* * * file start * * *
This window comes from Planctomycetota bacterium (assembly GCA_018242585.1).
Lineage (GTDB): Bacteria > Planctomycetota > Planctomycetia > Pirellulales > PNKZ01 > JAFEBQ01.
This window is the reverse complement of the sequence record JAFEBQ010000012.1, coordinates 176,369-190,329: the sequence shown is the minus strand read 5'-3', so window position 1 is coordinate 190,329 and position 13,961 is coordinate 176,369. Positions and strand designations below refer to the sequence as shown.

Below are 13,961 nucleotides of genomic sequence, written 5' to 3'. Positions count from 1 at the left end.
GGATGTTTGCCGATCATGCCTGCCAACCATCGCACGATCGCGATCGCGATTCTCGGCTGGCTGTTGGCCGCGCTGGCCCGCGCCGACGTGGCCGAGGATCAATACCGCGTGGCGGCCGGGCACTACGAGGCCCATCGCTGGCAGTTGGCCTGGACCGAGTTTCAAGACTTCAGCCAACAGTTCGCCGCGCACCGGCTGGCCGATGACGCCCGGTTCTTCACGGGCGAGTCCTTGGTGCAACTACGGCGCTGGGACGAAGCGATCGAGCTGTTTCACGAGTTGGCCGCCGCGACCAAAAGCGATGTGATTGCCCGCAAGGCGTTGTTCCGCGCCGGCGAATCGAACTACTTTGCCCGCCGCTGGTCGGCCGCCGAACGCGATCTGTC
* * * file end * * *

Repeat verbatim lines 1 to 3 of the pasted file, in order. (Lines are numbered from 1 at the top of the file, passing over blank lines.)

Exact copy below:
This window comes from Planctomycetota bacterium (assembly GCA_018242585.1).
Lineage (GTDB): Bacteria > Planctomycetota > Planctomycetia > Pirellulales > PNKZ01 > JAFEBQ01.
This window is the reverse complement of the sequence record JAFEBQ010000012.1, coordinates 176,369-190,329: the sequence shown is the minus strand read 5'-3', so window position 1 is coordinate 190,329 and position 13,961 is coordinate 176,369. Positions and strand designations below refer to the sequence as shown.